Life is unpredictable. It's full of twists and turns that sometimes keep you guessing as to what's around the next bend. Compounding life's natural tendency to throw you curve balls is the responsibility of owning a small business. How we react to these hardships is what builds character and teaches some of the most important lessons in life.
Chris Ashton, CEO and co-founder of PetPlan Pet Insurance, was seeing rapid growth of his fledgling business. He had been personally involved in the day-to-day process. But as the business was nearing its one year anniversary, Ashton was seriously injured in a fall that left him bedridden for nearly five months.
He learned quickly that he needed to adapt his management style and delegate his duties while he recuperated. What Ashton soon came to realize was that this accident handed him an opportunity. His managers were capable of making sound business decisions and he was now able to focus on the bigger picture: the company's future (and his health). He started to view his ordeal as a blessing in disguise and learned a lesson that many small business owners find hard to accept: You can't do everything.
According to Monique MacKinnon, business consultant and founder of Energetic Evolution, Ashton did exactly as he should have in order to ensure his business remain on target. She says that finding the opportunity in the obstacle means finding the answer to three questions:
1. How can this absence help me streamline processes? Is there is a way you can create more inner and outer balance? This helps you find the way to work smarter, not harder. Working in a more streamlined way allows you to better align your dreams and desires with your current situation.
How will this opportunity help me to let go of what's not serving me or others? Take this time to examine your relationships with those around you, both in the office and out, and find a balance that allows you to be happy and an effective leader. Remove unnecessary roadblocks that are stifling growth.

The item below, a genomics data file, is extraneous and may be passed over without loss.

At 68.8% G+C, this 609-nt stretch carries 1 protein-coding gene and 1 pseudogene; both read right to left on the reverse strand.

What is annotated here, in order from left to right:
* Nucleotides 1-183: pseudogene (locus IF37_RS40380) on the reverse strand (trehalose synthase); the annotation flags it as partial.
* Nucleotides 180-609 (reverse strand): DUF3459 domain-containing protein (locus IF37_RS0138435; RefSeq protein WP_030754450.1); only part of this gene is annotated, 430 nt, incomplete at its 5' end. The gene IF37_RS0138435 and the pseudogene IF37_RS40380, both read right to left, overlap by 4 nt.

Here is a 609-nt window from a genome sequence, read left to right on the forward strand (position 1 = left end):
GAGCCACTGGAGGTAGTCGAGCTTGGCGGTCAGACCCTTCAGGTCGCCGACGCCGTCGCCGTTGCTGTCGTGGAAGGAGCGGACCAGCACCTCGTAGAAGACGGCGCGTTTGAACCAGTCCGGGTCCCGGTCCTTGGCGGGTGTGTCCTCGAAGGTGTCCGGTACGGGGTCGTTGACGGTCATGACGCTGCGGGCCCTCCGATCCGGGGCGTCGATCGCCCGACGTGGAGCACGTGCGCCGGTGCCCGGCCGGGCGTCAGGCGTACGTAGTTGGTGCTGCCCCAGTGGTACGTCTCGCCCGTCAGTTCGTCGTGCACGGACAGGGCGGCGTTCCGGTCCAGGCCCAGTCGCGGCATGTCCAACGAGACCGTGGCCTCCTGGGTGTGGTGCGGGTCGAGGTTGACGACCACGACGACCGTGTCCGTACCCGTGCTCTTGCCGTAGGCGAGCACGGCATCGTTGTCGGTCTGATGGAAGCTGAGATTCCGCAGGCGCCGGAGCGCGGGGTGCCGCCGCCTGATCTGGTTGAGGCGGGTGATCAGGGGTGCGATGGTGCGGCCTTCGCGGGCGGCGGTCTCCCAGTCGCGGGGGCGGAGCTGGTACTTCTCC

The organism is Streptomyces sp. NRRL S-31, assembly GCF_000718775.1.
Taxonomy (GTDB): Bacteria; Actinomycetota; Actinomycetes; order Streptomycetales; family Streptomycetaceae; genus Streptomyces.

What will this opportunity give me and my loved ones more of? Rather than spending the recovery time dwelling on the negative, take this downtime from work to realize what your life has to offer. This is an excellent time to find an appreciation for the people in your life and the "abundance that continually surrounds us," MacKinnon says.
Can You Prepare for the Unexpected?
Although Ashton was able to come back to a thriving business, he knew he should have been better prepared. According to the U.S. Small Business Administration, there are a few critical steps that can help small business owners be prepared for unexpected absences.
Identify critical functions. Critical functions include any systems that are in place that are essential for the day-to-day operating systems of the business. If you, as the owner, are the only person who understands how they work, you are setting yourself up for failure. Be sure that you have a contingency plan for these systems. Introduce them to a trusted manager, giving him or her an overview of how they work, what they do and why they are so important.
Encourage team work. Try to keep as many members of your team involved in the daily operations of your business. Be sure that all critical members of your team are kept abreast of project statuses. And if there is a "need-to-know" situation, be sure at least one other person is kept in the loop.
Establish emergency funds. Whether it's used for payroll or to pay the rent, allocating some funds will decrease the burdens placed upon the company if you are unable to return to work for extended periods of time.
Ashton was lucky. With an understanding that a strong company doesn't have one single chain of command, he has watched PetPlan's revenue increase by more than 2,200 percent and its workforce triple since 2008.
Have you ever suffered an unexpected absence? Were you prepared?
Angela Stringfellow is a PR and MarComm Consultant and Social Media Strategist offering full-circle marketing solutions to businesses. Angela blogs via Contently.com.
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